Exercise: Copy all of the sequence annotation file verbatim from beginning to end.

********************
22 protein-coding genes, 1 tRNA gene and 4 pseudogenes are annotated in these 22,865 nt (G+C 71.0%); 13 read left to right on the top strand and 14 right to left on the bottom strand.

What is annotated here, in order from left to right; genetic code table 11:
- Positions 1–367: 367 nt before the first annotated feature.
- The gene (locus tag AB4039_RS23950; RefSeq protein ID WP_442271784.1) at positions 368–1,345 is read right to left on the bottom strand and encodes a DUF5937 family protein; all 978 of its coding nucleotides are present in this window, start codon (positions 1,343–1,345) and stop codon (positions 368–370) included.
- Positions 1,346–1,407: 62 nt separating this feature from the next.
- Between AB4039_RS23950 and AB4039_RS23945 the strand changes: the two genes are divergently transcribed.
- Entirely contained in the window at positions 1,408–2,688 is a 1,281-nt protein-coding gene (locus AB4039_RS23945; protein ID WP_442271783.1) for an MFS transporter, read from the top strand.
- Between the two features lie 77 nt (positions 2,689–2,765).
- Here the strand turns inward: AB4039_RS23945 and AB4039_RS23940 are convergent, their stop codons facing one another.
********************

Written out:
22 protein-coding genes, 1 tRNA gene and 4 pseudogenes are annotated in these 22,865 nt (G+C 71.0%); 13 read left to right on the top strand and 14 right to left on the bottom strand.

What is annotated here, in order from left to right; genetic code table 11:
- Positions 1–367: 367 nt before the first annotated feature.
- The gene (locus tag AB4039_RS23950; RefSeq protein ID WP_442271784.1) at positions 368–1,345 is read right to left on the bottom strand and encodes a DUF5937 family protein; all 978 of its coding nucleotides are present in this window, start codon (positions 1,343–1,345) and stop codon (positions 368–370) included.
- Positions 1,346–1,407: 62 nt separating this feature from the next.
- Between AB4039_RS23950 and AB4039_RS23945 the strand changes: the two genes are divergently transcribed.
- Entirely contained in the window at positions 1,408–2,688 is a 1,281-nt protein-coding gene (locus AB4039_RS23945; protein ID WP_442271783.1) for an MFS transporter, read from the top strand.
- Between the two features lie 77 nt (positions 2,689–2,765).
- Here the strand turns inward: AB4039_RS23945 and AB4039_RS23940 are convergent, their stop codons facing one another.